What is death?
Tue, 28 Jan 2003 19:30:30 +0100 (CET)
On Tue, 28 Jan 2003, Russell Turpin wrote:
> I agree, at least in the sense that we should be
> doing more research on this now.
Yes. We're rich, the changing developed world demographics should provide
plently of political drive to launch an unprecedented R&D programme. Do
you know those of your political representatives who support antiaging
research? Make your voice heard. It's your hide, too.
> There is a generational issue, especially because
> of our misbegotten social programs. Any large
There seems to be a lost generation allright. What really frustrates me is
how many people just give in to the world's expectations without a fight.
> research effort that significantly extends human
> life also undermines social security. As to real
That assumes a fixed retirement age. If you get to become 120 years old on
CR, why shouldn't you work until 90 or 100? Your body will be able to do
it. Your brain will need exercise and supportive treatments.
As to social security, your best security is whatever you invested
yourself. Diversify (why not real estate?), take the really long view.
> interest, keep in mind that a majority of Americans
> adhere to some form of religious fantasy that not
> only will they live forever, it will be in a
> perfect body in a perfect environment.
Allright, cults are the enemy. A believer more is just another sheep in
the flock, grazing towards the slaughterhouse. You can't even break out,
because the fucking sheep are everywhere.
> >I notice you gloss over cryopreservation here.
> I think it deserves research. I don't believe
> current techniques will work.
I think it definitely deserves research. However, I do not think that a
very significant improvement on current techniques is possible. They're
very good already (stuff in the lab, not what you see fielded which sucks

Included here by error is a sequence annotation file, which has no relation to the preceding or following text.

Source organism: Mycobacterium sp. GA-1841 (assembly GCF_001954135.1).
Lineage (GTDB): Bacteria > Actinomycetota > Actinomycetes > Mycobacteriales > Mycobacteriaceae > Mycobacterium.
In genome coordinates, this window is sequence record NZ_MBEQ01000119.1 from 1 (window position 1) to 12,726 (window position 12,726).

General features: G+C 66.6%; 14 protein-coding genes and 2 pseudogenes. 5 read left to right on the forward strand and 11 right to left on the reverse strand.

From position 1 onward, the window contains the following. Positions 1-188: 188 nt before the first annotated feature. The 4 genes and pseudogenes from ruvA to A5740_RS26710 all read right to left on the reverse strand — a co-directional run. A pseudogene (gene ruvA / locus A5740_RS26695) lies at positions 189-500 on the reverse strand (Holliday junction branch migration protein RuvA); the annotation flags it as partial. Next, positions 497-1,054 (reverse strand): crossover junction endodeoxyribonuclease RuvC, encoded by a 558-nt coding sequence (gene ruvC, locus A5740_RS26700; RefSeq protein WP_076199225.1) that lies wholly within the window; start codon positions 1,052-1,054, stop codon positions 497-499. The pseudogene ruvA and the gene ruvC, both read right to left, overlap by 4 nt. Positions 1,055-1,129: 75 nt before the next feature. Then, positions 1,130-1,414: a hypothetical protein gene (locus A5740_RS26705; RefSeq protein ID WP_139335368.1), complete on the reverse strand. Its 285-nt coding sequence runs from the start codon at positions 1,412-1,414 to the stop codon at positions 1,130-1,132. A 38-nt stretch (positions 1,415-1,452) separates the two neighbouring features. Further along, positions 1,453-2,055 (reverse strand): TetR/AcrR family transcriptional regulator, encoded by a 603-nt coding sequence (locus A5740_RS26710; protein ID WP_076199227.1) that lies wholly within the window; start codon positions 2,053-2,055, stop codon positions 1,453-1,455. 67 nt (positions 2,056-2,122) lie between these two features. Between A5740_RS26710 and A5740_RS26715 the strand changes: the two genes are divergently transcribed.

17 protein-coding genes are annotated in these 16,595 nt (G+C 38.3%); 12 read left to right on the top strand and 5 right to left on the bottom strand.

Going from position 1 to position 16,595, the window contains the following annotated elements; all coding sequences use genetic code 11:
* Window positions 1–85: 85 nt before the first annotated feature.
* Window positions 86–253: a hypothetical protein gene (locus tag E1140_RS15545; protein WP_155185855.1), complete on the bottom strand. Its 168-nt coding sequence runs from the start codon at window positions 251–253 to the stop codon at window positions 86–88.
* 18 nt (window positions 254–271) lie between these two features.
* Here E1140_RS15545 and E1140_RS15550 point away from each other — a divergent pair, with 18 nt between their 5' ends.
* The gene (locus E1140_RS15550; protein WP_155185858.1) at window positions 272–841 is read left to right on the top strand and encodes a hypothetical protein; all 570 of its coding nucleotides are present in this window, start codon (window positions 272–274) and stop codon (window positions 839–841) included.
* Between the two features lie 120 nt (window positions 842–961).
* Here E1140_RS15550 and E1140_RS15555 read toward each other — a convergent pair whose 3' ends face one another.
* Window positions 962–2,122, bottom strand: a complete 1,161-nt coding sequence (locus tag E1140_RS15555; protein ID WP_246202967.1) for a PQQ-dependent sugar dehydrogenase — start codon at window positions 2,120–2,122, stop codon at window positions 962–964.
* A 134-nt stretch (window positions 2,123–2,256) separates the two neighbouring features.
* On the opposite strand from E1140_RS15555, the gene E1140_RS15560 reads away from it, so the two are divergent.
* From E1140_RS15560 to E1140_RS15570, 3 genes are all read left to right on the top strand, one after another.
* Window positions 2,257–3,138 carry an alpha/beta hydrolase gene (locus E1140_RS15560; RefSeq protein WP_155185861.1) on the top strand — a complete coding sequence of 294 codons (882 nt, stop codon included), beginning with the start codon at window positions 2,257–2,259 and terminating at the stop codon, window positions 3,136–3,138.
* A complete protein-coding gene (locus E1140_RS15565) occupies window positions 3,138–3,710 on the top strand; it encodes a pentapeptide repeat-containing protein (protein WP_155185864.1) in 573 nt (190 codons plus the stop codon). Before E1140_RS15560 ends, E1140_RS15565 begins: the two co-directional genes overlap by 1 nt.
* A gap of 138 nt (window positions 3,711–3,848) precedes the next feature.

equine priapic instruments). It's the reconstruction end of the process
which needs to be tackled. For starters, we still don't have a detailed
assessment of damage on scale from molecular to ultra.
> It will be a few decades before we know how
> much an effect it actually has.
It works across all animals, starting with the lowly nematode. Why should
people be the only primates except from it? We're already somewhat pushed
towards longevity, that's why I said 120 instead of 140, 150.
> >Why do you need a pill? Why not simply change your diet?
> Hey, don't ask me. Ask all the FoRK fatties. I
> have only a moderate pot. ;-)
I don't ask you specifically. I'm just saying that if you're serious about
life extension you should definitely start losing weight, and keep down
the fraction of fatty tissue.
> The real answer to your question is that attending
> to diet is a pain in the butt that requires
> constant suppression of basic urge. Personally,
So does work. So do many other things. Nevertheless we manage.
> I don't diet. I eat what I feel like eating when
> I'm hungry. I suspect if I tried to diet, I'd lose
> twenty pounds, gain back twenty-five, lose it,
> gain back thirty, and soon I would become an
> honored member of the FF.
Don't diet. Just constrain your calorie intake, exercise, and control your
> I do believe in exercise. I don't know that it
Yes. But exercise without limiting calorie intake, especially sudden bouts
of it will only ruin your cartilage. Which doesn't regenerate.
> will extend lifespan. But it WILL extend the years
> of physicial competence. And in some cases, it
> will extend lifespan, also. The risk of breaking
> bones in the elderly goes down significantly when
> they maintain their strength. For many, a broken
> hip is the beginning of the last cycle down.
I agree. Especially post menopause females need to track their bone
density, especially if they have a predisposition to osteoporosis.